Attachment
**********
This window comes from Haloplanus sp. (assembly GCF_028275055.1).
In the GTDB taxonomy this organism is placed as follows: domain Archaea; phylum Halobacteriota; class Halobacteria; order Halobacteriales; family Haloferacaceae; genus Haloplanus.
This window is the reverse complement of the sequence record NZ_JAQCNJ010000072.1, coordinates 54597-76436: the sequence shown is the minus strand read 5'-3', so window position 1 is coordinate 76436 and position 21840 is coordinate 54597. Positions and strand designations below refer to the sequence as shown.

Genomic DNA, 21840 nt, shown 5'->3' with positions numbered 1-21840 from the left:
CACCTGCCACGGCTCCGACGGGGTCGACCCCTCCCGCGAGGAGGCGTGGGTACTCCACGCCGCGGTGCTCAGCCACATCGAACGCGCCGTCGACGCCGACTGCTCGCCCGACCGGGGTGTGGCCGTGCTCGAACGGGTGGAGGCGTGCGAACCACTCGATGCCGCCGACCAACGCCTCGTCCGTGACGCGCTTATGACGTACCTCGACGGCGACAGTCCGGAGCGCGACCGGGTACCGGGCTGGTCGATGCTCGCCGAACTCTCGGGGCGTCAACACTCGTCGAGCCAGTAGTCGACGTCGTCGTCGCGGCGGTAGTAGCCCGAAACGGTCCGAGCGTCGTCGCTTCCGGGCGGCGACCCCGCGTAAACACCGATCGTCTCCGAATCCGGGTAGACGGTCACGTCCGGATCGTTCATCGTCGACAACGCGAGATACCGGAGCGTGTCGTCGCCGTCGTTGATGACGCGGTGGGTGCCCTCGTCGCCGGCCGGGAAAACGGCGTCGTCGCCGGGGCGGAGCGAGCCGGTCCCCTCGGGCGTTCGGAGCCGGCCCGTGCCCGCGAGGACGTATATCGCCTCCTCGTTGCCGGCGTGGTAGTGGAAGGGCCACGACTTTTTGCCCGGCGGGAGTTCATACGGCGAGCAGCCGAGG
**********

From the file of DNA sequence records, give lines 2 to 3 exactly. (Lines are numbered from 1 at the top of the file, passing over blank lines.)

In the GTDB taxonomy this organism is placed as follows: domain Archaea; phylum Halobacteriota; class Halobacteria; order Halobacteriales; family Haloferacaceae; genus Haloplanus.
This window is the reverse complement of the sequence record NZ_JAQCNJ010000072.1, coordinates 54597-76436: the sequence shown is the minus strand read 5'-3', so window position 1 is coordinate 76436 and position 21840 is coordinate 54597. Positions and strand designations below refer to the sequence as shown.